Following several weeks of widespread global financial turmoil, leaders of several of the world’s most powerful countries are planning a summit and a series of meetings to address this burgeoning crisis. The November 15 summit and an accompanying series of smaller meetings will weigh the potential for reforms of the international financial system. Some are calling these meetings “Bretton Woods II,” in reference to the New Hampshire conference held in 1944 that created today’s main global financial institutions, the World Bank and the International Monetary Fund.

The assumption, thus, is that these meetings could be subject to scrutiny, and fundamentally challenge conventionally adopted notions of the rationale and mission of such institutions in the light of today’s world dynamics. The power imbalance whereby these institutions are able to dictate intrusive conditions and set the prevailing paradigms for knowledge-and policy-formation processes in developing countries, in spite of the limited representation those countries have on their boards, could be up for review. The lack of international regulation for capital movement — also a feature of the existing “architecture” — would be scrutinized.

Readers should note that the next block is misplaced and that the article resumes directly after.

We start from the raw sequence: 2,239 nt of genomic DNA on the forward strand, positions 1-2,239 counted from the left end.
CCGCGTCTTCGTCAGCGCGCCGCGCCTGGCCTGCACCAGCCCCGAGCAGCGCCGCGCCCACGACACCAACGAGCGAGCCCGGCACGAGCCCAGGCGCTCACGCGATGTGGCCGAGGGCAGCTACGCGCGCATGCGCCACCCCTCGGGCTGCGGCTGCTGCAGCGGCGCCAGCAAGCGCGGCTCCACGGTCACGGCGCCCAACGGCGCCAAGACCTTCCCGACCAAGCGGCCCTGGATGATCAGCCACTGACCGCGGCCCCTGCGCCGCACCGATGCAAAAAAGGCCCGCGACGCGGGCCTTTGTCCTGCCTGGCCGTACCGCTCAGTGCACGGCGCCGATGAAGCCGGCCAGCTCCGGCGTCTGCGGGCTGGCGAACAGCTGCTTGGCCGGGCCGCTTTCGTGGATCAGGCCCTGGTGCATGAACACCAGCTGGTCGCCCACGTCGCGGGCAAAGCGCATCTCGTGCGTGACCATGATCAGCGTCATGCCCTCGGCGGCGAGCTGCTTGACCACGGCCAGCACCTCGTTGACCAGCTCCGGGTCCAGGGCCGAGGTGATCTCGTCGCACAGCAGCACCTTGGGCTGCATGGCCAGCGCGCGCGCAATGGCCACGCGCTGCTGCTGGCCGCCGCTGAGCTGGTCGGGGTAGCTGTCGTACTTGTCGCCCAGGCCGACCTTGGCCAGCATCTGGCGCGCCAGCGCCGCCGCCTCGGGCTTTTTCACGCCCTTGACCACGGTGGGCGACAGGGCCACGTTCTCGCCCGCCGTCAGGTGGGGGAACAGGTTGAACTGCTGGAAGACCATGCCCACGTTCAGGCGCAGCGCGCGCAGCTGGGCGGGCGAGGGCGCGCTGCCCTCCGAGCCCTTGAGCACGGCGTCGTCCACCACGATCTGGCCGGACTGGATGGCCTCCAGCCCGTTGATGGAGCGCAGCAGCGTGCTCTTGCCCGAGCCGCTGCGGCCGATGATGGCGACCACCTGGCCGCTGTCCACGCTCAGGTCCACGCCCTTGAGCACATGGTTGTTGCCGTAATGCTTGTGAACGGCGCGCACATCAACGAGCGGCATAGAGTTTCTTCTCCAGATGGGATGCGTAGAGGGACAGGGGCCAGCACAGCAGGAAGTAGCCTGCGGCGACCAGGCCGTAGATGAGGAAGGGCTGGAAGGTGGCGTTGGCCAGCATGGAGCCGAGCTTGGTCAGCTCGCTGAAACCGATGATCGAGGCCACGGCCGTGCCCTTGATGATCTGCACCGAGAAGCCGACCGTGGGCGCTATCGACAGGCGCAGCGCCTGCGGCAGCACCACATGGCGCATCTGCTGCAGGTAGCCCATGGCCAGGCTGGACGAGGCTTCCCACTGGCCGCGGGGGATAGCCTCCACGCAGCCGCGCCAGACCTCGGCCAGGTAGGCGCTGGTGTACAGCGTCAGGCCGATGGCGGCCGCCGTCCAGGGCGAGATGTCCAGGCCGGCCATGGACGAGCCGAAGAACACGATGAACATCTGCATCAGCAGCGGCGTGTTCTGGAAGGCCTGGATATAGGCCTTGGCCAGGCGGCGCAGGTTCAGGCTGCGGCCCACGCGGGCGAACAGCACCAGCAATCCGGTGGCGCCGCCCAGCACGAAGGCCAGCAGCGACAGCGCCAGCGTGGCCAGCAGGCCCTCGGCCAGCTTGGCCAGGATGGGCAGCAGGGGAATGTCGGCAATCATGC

For all the grandiloquent language, however, there’s no reason to expect anything more than limited reforms to the existing system to emerge from this summit. The countries convening the summit seem likely to support a model that closely resembles the approach pursued to respond to the series of crises that shook Latin America, Asia, Russia, and Turkey in the 1990s and the start of this decade.

Essentially, this model entails a small group of rich countries coming together to channel their preferred policies through global institutions. Only the Group of 8 nations — plus larger emerging markets nations such as India and Brazil — will participate on November 15.

While some countries outside the G8 are being included, they aren’t going to call the shots. The United States, as the host country, will have significant influence and discretion in shaping the agenda and outcomes. This much is clear: whatever method is used for arbitrating differences of position among participants, there won’t be much transparency about it.

New Architecture